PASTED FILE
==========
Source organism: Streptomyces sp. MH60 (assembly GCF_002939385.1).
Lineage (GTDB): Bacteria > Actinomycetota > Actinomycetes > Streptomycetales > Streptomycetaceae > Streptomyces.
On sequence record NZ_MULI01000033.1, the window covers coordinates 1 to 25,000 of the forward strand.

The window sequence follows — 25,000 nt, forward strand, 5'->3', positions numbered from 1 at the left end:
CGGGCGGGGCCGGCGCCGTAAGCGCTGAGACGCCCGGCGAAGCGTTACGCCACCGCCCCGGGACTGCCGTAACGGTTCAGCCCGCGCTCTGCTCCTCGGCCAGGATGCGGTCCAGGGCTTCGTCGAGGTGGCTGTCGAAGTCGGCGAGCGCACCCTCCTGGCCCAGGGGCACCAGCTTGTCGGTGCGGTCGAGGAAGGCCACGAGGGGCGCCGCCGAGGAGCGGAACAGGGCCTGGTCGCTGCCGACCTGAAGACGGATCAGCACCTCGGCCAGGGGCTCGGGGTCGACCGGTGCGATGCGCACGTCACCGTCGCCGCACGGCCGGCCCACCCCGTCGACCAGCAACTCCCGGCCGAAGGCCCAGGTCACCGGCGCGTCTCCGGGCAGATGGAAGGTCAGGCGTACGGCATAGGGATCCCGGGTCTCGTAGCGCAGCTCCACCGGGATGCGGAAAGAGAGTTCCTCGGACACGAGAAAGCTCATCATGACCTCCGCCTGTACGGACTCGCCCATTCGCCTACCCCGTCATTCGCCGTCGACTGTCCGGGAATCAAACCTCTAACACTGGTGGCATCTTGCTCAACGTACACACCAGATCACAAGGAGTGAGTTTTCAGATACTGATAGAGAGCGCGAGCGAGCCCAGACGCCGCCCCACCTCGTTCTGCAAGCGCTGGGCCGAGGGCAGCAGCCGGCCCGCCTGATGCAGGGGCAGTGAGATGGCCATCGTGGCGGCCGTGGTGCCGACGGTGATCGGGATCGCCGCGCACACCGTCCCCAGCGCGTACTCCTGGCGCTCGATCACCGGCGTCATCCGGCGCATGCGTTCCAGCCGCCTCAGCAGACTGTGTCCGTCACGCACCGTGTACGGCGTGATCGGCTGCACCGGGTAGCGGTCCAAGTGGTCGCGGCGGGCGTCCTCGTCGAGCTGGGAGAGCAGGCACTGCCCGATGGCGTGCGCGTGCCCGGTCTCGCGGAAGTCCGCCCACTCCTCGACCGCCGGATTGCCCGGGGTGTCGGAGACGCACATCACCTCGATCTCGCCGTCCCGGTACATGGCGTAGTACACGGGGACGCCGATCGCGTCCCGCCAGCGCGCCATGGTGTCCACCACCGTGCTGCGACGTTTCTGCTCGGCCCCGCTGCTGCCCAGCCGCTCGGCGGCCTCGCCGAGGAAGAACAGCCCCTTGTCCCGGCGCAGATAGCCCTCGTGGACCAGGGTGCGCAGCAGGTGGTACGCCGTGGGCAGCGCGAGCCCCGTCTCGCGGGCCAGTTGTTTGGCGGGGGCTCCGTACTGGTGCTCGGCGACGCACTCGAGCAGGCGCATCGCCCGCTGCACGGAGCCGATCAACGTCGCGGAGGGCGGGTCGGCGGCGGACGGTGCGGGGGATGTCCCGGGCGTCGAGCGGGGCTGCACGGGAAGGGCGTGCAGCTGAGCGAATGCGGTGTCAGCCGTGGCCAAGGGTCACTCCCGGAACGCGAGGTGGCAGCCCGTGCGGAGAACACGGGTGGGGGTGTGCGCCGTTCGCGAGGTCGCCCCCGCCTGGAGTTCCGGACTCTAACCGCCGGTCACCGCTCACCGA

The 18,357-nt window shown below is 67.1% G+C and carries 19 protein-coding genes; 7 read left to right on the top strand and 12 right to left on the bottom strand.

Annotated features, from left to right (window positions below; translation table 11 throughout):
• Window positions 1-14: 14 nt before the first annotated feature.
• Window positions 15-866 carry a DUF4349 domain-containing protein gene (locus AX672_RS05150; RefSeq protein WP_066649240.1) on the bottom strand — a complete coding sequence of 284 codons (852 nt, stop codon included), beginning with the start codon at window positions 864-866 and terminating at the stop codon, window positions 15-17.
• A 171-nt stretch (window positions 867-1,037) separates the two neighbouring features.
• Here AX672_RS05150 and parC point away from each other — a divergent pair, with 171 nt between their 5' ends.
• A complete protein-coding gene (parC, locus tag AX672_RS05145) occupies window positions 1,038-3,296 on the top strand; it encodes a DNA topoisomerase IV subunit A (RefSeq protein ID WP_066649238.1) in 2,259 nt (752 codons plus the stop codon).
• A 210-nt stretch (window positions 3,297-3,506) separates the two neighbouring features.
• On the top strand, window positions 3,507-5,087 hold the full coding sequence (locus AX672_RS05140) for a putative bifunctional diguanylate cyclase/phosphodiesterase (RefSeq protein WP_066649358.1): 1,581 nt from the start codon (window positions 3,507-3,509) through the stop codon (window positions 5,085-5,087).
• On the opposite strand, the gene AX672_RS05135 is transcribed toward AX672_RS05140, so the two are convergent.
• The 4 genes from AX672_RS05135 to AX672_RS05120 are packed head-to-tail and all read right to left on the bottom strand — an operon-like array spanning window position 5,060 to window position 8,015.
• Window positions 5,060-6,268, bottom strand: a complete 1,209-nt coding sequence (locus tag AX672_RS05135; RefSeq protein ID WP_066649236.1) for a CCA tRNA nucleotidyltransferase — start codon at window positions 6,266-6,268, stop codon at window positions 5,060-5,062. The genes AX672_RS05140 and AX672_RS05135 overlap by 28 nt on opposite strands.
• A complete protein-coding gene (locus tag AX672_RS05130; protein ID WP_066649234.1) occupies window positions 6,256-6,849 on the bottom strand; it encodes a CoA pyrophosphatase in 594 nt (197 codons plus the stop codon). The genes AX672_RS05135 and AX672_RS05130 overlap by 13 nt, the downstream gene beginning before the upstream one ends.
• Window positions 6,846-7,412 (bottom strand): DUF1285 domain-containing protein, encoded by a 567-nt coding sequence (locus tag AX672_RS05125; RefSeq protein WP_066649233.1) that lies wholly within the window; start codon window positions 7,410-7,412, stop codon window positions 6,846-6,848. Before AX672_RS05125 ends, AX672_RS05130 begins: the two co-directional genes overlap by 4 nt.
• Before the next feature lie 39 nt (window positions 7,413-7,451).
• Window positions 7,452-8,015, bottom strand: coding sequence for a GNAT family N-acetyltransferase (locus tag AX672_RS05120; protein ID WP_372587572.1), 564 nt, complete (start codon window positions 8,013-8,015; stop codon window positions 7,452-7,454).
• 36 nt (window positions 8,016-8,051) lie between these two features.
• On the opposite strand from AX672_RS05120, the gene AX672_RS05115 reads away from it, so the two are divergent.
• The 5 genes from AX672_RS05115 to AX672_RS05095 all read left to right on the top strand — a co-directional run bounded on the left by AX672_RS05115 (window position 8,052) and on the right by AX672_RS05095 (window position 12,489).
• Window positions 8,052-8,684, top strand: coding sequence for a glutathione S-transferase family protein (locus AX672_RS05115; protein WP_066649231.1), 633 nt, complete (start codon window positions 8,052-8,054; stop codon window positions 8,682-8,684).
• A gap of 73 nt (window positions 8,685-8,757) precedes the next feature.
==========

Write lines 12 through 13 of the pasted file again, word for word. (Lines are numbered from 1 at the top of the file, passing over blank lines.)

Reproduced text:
• A complete protein-coding gene (parC, locus tag AX672_RS05145) occupies window positions 1,038-3,296 on the top strand; it encodes a DNA topoisomerase IV subunit A (RefSeq protein ID WP_066649238.1) in 2,259 nt (752 codons plus the stop codon).
• A 210-nt stretch (window positions 3,297-3,506) separates the two neighbouring features.